Doctors may suggest surgery, or fit a shunt, in more serious cases. The longer a person has those symptoms, the greater the chance of a poorer outcome.


Phimosis is when the foreskin is too tight, rendering bringing it down over the head of the penis difficult.

While common in babies and infants, the foreskin usually separates spontaneously from the glans when children reach age 2–6. If the foreskin sticks to the inflamed and swollen glans penis, phimosis may occur as a complication of balanitis.

Treatment: Phimosis typically can be treated with good hygiene, creams, and ointments. A doctor may recommend using steroid creams, antibiotics, and getting the foreskin gently removed after a bath or shower. If it happens again, a doctor may recommend a circumcision. Alternatively, a doctor may make an incision to widen the foreskin, known as a ‘dorsal slit.


Paraphimosis is a disease in which a person draws back his foreskin and is unable to return it to the original location above the penile tip. This causes the foreskin to compress like a tight rubber band, slowing or blocking blood flow to the tip.

Treatment: Potential solutions involve applying a local anesthetic gel to the penis, minimizing discomfort and inflammation, then squeezing the glans and moving forward the foreskin.

If the prepuce does not return to its original location, then another treatment choice is for a surgeon to cut the prepuce and extract it. In certain cases there could be an immediate need for circumcision.

Peyronie ‘s disease

Peyronie’s disease is a condition that develops scar tissue under the penile skin. Symptoms include:

  • a bent or curved penis
  • hard lumps
  • painful erections
  • soft erections
  • having trouble with sex because of a bent or curved penis

According to the National Institute of Diabetes and Digestive and Kidney Diseases (NIDDK), Peyronie ‘s disease has been diagnosed in around 1 in 100 men in the United States over the age of 18.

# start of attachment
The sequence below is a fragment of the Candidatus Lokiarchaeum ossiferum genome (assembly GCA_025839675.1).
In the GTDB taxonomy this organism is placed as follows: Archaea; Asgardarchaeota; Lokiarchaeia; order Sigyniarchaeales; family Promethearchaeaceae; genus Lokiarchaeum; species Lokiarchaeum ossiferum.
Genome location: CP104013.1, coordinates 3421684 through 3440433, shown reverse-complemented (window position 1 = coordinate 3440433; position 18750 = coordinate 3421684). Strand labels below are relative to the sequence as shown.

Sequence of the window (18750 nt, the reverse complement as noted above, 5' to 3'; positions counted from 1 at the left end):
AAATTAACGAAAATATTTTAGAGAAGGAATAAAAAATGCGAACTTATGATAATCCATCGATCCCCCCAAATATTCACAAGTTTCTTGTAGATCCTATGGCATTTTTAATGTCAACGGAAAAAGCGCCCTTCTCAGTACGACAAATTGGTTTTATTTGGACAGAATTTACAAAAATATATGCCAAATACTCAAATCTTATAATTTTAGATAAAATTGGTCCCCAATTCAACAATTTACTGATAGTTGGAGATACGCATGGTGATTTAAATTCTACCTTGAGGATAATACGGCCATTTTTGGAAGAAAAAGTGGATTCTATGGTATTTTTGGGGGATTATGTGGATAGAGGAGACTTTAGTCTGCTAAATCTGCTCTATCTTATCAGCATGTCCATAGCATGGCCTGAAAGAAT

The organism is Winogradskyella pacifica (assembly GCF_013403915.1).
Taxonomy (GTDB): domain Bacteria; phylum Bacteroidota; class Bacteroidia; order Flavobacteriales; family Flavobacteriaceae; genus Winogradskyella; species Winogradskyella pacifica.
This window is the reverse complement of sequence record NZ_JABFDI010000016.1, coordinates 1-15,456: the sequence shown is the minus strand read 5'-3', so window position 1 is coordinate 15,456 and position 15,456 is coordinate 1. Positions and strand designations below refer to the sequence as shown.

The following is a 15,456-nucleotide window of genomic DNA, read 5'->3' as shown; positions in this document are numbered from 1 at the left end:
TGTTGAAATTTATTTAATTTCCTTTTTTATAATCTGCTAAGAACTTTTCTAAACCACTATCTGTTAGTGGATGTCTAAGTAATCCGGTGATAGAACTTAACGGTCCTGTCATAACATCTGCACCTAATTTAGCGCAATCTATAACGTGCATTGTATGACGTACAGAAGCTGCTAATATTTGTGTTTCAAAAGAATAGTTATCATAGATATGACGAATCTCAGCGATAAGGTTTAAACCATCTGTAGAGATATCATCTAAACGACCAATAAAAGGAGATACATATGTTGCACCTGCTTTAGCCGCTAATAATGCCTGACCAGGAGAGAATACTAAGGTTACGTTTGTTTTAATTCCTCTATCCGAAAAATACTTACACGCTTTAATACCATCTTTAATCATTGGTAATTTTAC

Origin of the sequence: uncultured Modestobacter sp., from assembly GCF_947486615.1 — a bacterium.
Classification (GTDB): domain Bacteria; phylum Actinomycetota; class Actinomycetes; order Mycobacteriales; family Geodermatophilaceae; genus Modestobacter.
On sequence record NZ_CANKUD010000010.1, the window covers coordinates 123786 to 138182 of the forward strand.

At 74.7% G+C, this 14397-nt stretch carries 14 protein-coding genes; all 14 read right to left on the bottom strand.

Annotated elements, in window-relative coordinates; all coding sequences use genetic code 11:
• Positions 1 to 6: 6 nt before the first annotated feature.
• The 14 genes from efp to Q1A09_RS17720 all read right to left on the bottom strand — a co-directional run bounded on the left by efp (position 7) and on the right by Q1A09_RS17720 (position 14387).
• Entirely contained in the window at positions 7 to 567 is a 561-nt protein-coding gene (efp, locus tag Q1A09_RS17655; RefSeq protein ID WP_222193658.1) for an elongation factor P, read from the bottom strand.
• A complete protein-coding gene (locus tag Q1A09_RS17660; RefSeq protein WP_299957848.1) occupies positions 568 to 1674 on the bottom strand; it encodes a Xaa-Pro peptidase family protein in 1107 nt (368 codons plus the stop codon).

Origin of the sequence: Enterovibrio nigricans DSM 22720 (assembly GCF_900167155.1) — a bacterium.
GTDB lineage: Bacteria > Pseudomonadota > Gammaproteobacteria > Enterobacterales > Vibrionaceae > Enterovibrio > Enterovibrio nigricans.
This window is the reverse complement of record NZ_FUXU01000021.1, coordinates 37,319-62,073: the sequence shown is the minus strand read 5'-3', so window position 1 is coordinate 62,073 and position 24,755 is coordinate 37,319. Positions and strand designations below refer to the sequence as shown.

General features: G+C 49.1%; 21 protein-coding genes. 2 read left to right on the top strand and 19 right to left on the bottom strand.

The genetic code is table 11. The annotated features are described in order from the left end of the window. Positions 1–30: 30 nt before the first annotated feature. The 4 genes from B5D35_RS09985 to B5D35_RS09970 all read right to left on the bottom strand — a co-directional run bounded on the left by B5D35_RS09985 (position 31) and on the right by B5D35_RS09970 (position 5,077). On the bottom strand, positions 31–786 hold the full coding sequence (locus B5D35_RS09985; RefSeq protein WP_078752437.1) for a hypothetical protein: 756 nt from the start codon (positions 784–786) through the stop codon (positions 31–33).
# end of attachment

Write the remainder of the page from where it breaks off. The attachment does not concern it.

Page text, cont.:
Treatment: Nonsurgical procedures include , oral medications, and medicinal therapies for this disorder. For more serious cases, surgery may be necessary.

Home remedies

An individual can try several home treatments to reduce swollen penis symptoms. The efficacy of these will depend on the underlying cause.

  • Abstinence: People can avoid sexual intercourse and masturbation until the pain goes away, as such activity could worsen symptoms.
  • Hygiene: A person can stop the use of heavily-perfumed hygiene products, such as bubble bath lotion or harsh soaps. They can instead opt for a mild or non-perfumed soap to reduce the risk of skin irritation.
  • Ice pack: Ice packs can relieve swelling, but a person should not place it directly on the skin. Instead, they can wrap a bag of frozen vegetables in a clean towel and gently place this on the swollen area.


Usually, warm water is all it takes to wash the penis and the inside of the foreskin to help avoid a tight foreskin and any associated swelling. People may use soap, but this is supposed to be gentle and perfume free.

Someone who practices more safe sex will reduce the probability of developing a STI, which can cause a swollen penis. People should also be careful during sexual intercourse, and ensure that there is sufficient lubrication.

When to see a doctor

People should see a doctor as soon as there is a penis injury, or if they have an erection that lasts longer than 4 hours. A swollen penis will most of the time be repairing itself. Complications of this condition can, however, result in serious injury.


A swollen penis has many causes and most of them are easy to handle. However, early diagnosis is crucial to ensure that a person receives the necessary medical treatment at the earliest opportunity.